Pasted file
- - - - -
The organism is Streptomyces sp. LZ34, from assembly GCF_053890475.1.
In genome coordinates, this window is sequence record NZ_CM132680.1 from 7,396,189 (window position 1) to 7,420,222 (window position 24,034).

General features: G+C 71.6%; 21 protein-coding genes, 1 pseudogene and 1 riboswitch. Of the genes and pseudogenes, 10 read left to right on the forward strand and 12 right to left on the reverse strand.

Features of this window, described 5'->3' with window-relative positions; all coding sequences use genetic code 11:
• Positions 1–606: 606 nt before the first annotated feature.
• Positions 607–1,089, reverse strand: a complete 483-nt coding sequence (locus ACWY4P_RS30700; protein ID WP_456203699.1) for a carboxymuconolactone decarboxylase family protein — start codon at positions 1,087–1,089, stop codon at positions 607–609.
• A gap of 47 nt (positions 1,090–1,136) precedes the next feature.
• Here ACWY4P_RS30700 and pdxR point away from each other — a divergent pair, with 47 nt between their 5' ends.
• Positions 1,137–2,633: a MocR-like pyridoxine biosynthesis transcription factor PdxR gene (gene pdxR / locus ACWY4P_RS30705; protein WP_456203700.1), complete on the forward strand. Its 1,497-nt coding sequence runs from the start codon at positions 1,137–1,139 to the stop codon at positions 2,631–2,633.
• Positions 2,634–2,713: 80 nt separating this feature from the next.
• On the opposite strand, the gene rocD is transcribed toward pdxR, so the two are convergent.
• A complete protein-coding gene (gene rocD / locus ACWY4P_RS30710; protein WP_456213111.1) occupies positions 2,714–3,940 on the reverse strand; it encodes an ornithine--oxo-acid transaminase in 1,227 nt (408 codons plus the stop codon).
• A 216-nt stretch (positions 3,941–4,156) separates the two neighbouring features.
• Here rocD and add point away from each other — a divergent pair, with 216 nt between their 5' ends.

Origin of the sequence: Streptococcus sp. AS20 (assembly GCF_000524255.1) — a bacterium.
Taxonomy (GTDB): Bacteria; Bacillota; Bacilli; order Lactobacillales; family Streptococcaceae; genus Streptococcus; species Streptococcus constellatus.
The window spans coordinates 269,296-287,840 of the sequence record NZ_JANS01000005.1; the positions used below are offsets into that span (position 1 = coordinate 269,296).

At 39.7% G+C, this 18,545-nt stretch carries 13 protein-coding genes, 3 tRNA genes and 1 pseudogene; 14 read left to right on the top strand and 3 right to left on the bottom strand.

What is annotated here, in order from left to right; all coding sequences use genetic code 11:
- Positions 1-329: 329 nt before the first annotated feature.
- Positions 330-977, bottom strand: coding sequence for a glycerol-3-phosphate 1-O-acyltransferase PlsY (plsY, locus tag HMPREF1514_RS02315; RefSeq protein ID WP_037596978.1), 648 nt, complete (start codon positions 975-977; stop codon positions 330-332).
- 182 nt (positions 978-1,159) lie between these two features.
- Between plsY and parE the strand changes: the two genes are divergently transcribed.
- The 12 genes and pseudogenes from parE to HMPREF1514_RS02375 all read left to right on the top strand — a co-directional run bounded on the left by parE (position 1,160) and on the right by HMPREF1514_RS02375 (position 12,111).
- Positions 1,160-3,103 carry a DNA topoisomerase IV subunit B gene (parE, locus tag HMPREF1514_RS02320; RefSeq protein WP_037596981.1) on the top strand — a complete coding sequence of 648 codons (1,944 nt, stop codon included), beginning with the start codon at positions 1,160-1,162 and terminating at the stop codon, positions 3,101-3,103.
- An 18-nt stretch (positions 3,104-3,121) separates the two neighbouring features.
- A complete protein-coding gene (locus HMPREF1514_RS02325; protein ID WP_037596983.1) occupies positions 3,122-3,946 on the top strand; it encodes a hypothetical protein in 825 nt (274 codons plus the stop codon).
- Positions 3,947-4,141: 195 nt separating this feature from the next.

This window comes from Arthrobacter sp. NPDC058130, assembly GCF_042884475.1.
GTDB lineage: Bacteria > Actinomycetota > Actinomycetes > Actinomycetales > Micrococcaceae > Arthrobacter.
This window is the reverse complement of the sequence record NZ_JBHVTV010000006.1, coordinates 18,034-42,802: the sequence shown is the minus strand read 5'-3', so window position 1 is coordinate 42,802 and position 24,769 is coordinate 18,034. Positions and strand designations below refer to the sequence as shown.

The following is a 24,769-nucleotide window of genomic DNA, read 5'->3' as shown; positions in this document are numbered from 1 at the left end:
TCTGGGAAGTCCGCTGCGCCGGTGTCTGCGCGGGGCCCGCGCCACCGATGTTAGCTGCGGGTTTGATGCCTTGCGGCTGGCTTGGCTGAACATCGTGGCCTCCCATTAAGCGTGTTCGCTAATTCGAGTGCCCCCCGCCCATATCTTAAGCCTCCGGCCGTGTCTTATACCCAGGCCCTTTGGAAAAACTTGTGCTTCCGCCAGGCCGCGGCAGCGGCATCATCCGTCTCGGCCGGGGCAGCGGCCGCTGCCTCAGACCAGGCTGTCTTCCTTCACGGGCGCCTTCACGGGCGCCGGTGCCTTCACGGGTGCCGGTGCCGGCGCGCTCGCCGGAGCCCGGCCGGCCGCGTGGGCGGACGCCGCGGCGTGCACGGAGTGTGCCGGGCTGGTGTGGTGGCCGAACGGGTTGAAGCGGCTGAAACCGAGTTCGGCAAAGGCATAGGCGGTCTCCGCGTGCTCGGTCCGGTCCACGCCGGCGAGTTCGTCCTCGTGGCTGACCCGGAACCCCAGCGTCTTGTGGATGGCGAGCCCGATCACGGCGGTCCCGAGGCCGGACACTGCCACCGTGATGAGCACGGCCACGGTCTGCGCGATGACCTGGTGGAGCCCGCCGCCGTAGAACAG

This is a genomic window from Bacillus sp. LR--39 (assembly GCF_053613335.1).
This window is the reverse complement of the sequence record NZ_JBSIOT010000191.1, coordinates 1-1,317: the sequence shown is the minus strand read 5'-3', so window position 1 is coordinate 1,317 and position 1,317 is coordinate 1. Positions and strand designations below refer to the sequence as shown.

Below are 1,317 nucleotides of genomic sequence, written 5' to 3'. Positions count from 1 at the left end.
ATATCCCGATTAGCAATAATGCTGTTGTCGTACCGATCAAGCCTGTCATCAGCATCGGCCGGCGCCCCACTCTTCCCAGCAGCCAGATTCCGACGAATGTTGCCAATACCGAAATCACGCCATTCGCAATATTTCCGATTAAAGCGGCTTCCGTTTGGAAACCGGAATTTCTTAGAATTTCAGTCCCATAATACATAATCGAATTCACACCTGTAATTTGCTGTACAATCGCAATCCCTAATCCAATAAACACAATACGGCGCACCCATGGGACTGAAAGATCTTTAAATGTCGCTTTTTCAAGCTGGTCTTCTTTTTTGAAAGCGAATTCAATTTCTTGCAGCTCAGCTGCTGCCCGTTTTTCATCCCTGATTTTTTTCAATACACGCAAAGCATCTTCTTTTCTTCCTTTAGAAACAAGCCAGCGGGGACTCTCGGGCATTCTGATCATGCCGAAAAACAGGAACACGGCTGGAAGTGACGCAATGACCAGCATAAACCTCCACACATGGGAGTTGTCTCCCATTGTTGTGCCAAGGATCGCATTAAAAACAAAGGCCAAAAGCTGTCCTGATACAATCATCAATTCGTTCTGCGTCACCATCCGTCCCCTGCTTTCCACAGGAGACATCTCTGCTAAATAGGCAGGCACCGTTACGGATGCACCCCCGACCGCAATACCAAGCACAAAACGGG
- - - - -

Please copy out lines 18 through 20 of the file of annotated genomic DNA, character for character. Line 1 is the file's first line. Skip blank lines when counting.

At 39.7% G+C, this 18,545-nt stretch carries 13 protein-coding genes, 3 tRNA genes and 1 pseudogene; 14 read left to right on the top strand and 3 right to left on the bottom strand.

What is annotated here, in order from left to right; all coding sequences use genetic code 11:
- Positions 1-329: 329 nt before the first annotated feature.